Sports

Hall of Famers love Wrigley—but hate the wind

With temperatures in the 80s and not a cloud to be found in a pristine blue sky in Chicago, Hank Aaron found himself reliving some of his glory days Saturday afternoon.

"I think I have an urge to grab [a bat], but I don't know what I could do with it," he said.

Aaron and other baseball legends were in town for festivities surrounding the Civil Rights Game at U.S. Cellular Field.

With Wrigley Field approaching its 100th anniversary next season, being back in town reminded Aaron and fellow Hall of Famer Frank Robinson about the times they visited the Friendly Confines as the Cubs' opposition.

Aaron claims the biggest hit of his career was at Wrigley—and wound up being caught.

"The thing that I remember most about playing in Wrigley Field was not hitting a home run but hitting probably the hardest ball I've ever hit in my life off [Cubs pitcher] Ken Holtzman when he pitched a no-hitter," he said. "I thought for sure that I had hit a home run and sure enough the wind blew it right back to Billy Williams."

Aaron's not the only Hall of Famer to be humbled by Wrigley.

"It's not a fun place when the wind's blowing in," said legendary slugger Frank Robinson. "It is a fun place and very enjoyable to play when the wind is blowing out and the conditions are nice."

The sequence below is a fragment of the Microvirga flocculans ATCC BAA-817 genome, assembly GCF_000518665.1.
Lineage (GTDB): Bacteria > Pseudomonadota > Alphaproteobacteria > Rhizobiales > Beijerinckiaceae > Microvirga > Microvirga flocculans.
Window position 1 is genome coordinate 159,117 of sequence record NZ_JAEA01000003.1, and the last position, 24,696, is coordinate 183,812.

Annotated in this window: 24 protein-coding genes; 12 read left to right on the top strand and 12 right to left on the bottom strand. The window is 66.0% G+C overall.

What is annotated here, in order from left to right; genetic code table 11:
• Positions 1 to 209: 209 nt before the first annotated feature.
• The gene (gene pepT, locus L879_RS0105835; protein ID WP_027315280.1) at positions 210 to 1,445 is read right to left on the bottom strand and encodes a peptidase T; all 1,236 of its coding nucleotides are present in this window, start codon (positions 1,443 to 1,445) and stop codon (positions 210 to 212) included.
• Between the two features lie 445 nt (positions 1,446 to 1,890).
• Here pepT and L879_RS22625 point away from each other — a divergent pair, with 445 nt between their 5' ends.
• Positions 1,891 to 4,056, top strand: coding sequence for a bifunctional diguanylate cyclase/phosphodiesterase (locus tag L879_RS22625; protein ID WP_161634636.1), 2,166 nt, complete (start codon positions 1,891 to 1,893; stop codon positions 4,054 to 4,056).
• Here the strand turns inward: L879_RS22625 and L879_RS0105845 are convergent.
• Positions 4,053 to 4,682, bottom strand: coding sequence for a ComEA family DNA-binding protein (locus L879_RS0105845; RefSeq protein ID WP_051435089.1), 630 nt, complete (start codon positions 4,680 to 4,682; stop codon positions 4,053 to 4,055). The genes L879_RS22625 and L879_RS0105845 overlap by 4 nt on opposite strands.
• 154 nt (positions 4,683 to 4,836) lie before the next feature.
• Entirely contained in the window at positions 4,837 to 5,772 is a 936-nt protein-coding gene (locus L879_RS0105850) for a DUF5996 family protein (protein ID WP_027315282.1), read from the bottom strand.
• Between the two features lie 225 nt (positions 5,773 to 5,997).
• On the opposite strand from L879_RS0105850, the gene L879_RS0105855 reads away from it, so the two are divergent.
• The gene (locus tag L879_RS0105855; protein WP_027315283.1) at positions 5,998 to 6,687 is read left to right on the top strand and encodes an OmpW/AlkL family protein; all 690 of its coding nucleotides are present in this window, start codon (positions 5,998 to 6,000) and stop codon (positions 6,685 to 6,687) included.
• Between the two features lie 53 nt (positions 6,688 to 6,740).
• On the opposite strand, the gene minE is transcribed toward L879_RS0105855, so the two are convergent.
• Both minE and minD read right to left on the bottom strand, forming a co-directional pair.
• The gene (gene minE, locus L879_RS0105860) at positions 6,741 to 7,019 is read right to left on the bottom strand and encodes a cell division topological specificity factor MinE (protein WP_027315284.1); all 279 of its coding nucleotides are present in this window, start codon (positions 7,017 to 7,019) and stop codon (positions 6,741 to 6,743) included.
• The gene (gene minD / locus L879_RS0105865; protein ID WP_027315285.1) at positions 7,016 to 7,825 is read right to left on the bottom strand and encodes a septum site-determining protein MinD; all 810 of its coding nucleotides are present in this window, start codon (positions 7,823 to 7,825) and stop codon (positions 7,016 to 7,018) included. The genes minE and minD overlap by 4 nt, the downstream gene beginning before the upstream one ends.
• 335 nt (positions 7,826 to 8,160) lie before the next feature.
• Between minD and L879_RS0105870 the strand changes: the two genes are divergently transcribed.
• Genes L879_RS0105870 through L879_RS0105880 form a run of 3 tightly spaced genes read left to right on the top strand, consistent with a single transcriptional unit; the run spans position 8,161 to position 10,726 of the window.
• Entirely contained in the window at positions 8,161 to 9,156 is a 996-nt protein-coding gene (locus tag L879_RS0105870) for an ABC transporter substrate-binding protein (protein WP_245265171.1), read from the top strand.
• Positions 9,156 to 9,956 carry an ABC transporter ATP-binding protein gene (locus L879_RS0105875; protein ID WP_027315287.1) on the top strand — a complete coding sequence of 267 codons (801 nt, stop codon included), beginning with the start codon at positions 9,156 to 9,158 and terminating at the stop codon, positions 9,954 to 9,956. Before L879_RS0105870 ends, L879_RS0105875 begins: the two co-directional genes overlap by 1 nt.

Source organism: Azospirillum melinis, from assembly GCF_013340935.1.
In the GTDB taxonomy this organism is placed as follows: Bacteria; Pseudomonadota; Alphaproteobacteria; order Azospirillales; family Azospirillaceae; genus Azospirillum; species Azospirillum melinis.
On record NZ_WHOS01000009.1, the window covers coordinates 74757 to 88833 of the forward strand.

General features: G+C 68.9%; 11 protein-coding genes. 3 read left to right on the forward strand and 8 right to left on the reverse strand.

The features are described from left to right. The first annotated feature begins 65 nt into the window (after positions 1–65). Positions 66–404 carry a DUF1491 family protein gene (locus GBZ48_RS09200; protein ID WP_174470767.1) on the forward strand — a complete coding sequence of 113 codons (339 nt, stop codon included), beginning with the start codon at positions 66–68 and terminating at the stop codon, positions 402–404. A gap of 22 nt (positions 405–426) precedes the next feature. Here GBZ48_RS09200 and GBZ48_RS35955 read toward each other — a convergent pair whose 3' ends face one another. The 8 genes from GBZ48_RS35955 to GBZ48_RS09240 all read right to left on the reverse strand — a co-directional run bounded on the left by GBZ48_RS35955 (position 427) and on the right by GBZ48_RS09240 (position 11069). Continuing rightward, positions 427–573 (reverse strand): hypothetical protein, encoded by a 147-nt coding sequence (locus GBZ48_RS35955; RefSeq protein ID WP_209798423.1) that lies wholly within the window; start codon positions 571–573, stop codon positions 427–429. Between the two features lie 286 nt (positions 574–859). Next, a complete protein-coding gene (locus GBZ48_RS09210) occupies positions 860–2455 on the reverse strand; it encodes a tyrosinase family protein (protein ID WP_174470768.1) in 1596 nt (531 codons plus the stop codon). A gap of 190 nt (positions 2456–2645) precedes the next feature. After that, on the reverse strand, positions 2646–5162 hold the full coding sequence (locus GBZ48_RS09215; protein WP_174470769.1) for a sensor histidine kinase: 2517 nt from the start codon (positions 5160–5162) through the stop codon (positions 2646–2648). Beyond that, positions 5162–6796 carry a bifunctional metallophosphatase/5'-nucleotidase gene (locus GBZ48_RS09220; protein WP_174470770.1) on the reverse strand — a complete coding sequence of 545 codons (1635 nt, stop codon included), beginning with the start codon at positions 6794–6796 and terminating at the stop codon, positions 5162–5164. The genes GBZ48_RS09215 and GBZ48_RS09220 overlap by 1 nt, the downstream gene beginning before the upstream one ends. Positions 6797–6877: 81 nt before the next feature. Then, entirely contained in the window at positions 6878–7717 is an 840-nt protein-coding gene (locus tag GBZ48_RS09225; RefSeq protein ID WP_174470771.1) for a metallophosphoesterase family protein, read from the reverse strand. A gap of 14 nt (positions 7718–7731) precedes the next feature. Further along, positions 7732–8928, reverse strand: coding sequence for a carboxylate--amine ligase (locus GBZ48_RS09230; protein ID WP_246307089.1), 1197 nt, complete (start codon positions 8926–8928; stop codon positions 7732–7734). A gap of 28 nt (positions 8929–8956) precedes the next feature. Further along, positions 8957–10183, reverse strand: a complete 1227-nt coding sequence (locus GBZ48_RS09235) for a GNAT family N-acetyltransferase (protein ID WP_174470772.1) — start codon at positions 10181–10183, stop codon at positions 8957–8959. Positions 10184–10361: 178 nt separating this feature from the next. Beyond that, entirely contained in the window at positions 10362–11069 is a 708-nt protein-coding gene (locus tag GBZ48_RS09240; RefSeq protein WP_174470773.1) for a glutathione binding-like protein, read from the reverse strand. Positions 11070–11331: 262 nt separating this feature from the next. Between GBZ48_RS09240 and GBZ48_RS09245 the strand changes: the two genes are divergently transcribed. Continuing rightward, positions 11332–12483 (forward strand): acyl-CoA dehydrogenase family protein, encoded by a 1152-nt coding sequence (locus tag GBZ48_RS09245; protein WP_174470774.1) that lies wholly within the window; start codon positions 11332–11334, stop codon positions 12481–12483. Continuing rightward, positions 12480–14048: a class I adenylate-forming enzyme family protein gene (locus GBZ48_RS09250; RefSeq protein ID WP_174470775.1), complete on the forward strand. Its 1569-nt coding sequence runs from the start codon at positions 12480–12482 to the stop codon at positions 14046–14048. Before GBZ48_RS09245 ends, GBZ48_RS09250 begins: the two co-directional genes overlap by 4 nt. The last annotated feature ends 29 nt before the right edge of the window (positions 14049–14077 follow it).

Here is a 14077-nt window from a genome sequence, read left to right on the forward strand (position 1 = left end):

Robinson's moment of clarity came when he was playing the field on a day when conditions were less than ideal.

"I enjoyed playing at Wrigley Field until one day the wind was blowing in, I was in left field, I turned my back on a fly ball and looked back around," he said. "It wasn't coming out, it was going back in."

Robinson was able to make the play thanks to some quick thinking, but he wound up paying a price.

"I wound up diving for the ball, breaking my glasses, getting a few cuts and bruises, but I learned from it," he said. "Never take your eye off the ball when the wind is blowing in at Wrigley Field."

Matt Lindner is a RedEye special contributor.

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